Although the Holocaust is now many decades in the past, its deep-rooted impacts are felt very much today. Many of the survivors of this most dark stain on human history — in which an estimated 6 million European Jews were persecuted and slaughtered by the Nazis during World War II — are now reaching the denouement of their lives. But families, friends and entire nations still feel the impression of what was one of the most sweeping genocides of the 20th century.

Every spring — the exact date is set for the 27th day of Nisan on the Hebrew calendar, which falls in April or May — people around the world take time to reflect on the atrocity, considering the atmosphere in which it arose, how to avoid a repeat, and perhaps most important, what lessons can be gleaned from it on Yom HaShoa, or Holocaust Remembrance Day. This year, the date falls on April 11. In Israel, a siren sounds for two minutes, as people stand at silent attention in remembrance of the dead.

Several Santa Barbara-based organizations held commemorative events over the last week, including a Sunday service at Congregation B’nai B’rith and a special theatrical performance honoring The Diary of Anne Frank at the Jewish Federation of Greater Santa Barbara on Thursday.

“I have always regarded the Shoah — the destructions of European Jewry by the Nazis between 1938 and 1945 — as an utterly unique occurrence in world history, and have resisted any suggestions that compare the Holocaust to other genocides,” said Rabbi Steve Cohen of Congregation B’nai B’rith, noting that after hearing the story of 1994 Rwandan genocide survivor Michel Nsengiyumva, he was moved by the many similarities to the European Holocaust of the 1940s.

“There were, of course, many differences, but suddenly the similarities between the two events seemed infinitely more important than the differences. And Michel was here, in our own synagogue, asking us to help him and his friends to rebuild their culture and their country.”

The Jewish Federation has, for nearly two years now, focused on using lessons from the Holocaust to help today’s troubled youth through its Portraits of Survival program. With a robust cadre of Holocaust survivors — all now living in Santa Barbara — on hand to share their deeply moving stories, the program combines personal narratives with photographs, letters and other memorabilia in an attempt to maintain a community-wide awareness of problems that can arise through lack of understanding.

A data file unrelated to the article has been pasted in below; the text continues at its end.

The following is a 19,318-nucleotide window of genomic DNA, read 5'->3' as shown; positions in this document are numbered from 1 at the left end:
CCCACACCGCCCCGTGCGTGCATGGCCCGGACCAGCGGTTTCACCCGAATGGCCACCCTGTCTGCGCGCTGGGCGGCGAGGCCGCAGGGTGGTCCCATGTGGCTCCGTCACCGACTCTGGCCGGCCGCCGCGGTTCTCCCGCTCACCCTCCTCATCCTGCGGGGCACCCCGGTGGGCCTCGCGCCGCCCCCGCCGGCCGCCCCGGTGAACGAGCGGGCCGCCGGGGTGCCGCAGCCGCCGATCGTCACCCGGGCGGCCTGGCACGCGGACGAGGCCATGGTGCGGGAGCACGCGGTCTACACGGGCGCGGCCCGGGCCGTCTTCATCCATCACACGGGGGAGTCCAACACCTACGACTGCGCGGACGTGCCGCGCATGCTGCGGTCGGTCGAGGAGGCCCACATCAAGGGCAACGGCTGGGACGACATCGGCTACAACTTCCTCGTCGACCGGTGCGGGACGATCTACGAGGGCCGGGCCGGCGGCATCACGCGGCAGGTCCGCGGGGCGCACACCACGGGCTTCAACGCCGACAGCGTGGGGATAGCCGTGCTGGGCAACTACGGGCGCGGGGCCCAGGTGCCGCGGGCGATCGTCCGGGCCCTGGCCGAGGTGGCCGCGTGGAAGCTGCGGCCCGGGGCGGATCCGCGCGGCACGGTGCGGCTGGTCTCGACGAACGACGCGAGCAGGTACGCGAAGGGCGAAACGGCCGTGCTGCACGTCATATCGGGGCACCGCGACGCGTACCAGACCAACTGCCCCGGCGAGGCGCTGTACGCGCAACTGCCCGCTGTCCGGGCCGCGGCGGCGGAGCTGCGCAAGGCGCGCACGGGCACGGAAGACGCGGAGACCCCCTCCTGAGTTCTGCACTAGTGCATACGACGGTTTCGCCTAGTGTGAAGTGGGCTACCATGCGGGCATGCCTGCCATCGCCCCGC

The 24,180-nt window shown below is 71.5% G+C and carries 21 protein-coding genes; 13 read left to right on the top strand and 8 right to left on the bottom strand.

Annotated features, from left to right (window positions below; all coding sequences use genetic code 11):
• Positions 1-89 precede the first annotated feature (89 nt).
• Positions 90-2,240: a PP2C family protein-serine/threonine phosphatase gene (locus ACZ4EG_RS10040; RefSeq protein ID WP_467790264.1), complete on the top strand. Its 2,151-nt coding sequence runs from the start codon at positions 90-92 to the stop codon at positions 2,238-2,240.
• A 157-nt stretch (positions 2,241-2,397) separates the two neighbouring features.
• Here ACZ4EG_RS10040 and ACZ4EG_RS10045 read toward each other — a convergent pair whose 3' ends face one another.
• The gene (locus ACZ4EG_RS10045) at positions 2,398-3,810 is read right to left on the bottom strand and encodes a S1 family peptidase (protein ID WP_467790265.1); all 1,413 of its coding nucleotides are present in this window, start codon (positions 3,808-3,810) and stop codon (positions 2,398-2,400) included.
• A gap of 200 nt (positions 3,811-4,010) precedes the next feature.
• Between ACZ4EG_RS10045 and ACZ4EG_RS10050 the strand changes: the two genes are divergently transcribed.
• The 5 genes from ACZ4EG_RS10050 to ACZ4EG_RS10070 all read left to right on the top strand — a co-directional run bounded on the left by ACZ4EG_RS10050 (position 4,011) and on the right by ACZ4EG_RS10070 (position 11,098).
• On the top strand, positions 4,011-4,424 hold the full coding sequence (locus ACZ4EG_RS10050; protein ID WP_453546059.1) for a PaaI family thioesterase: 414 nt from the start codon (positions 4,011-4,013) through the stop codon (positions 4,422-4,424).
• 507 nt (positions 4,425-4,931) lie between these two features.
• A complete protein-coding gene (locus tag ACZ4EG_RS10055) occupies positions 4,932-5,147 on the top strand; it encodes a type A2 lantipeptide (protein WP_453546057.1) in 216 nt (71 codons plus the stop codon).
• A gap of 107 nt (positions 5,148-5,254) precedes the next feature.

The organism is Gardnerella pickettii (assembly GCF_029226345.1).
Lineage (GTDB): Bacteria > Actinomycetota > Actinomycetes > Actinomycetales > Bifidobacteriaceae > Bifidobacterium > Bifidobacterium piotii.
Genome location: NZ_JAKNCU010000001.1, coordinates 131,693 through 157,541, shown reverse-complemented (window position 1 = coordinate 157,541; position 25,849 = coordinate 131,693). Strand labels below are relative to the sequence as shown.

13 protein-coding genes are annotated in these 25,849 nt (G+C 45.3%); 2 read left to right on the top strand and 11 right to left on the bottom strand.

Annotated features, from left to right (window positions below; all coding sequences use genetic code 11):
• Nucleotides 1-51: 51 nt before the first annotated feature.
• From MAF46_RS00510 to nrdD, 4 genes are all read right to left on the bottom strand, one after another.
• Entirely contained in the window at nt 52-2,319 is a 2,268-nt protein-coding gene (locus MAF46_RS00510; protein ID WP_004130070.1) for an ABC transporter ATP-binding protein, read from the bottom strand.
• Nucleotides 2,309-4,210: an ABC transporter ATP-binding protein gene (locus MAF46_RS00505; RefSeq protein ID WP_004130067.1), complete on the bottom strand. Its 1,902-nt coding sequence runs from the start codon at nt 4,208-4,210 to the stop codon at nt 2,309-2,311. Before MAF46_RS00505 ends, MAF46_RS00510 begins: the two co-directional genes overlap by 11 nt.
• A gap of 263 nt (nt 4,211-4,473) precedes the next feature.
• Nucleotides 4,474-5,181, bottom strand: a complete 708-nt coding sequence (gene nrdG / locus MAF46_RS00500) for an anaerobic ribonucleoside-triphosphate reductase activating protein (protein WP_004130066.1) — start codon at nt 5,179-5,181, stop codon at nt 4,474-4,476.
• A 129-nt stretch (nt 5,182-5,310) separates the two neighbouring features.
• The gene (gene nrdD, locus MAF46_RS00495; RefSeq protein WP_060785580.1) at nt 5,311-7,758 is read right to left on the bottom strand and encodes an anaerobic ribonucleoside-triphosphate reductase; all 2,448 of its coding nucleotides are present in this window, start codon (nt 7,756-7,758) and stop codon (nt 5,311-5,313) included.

Dr. Stan Ostern, a Holocaust survivor, spent two years hiding from Nazis in an underground bunker in Poland.

Dr. Stan Ostern, a Holocaust survivor, spent two years hiding from Nazis in an underground bunker in Poland. (Leib Kopman photo)

On Thursday, the center hosted Dialogue and Diversity Through the Arts, a theatrical performance starring Sara Miller McCune as Anne Frank. The program was a collaboration of the Portraits of Survival program, the Anti Defamation League, Antioch University Santa Barbara and the Jewish Family Service of Greater Santa Barbara. A presentation of poetry by Santa Barbara poet, artist and Holocaust survivor Margaret Singer was accompanied by music, as well as readings by Antioch doctoral students.

One of the Portraits of Survival programs, Mis Tres Caras — called My Three faces in English and Shalosha Panim in Hebrew — works with at-risk Hispanic youth, encouraging them to share their personal stories — past, present and future — and relate them with one another and with the Holocaust survivors.

“The idea is to tie in with Portraits of Survival and get the community involved in issues of diversity,” said Elizabeth Wolfson, director of the Portraits of Survival program. “These kids get a chance to hear the survivors’ strories and then explain their own stories creatively through film, photography and music. It’s an intensive encounter between Holocaust survivors and at-risk youth.”

Groups of Santa Barbara’s law-enforcement officers have also visited the Portraits of Survival exhibit hearing stories such as that of Dr. Stan Ostern, who spent two years in a bunker in Poland with 34 other people, hiding from Nazi authorities. The chamber had been designed for 12 people, and he said that lacking reading materials and diversions, there was nothing for them to do in there but wait.

The Portraits of Survival exhibit is open 9 a.m. to 5 p.m. Monday through Thursday, 9 a.m. to 3 p.m. Friday, or by appointment at the Jewish Federation of Greater Santa Barbara, 524 Chapala St. Click here for more information or call 805.957.1116.

Noozhawk staff writer Ben Preston can be reached at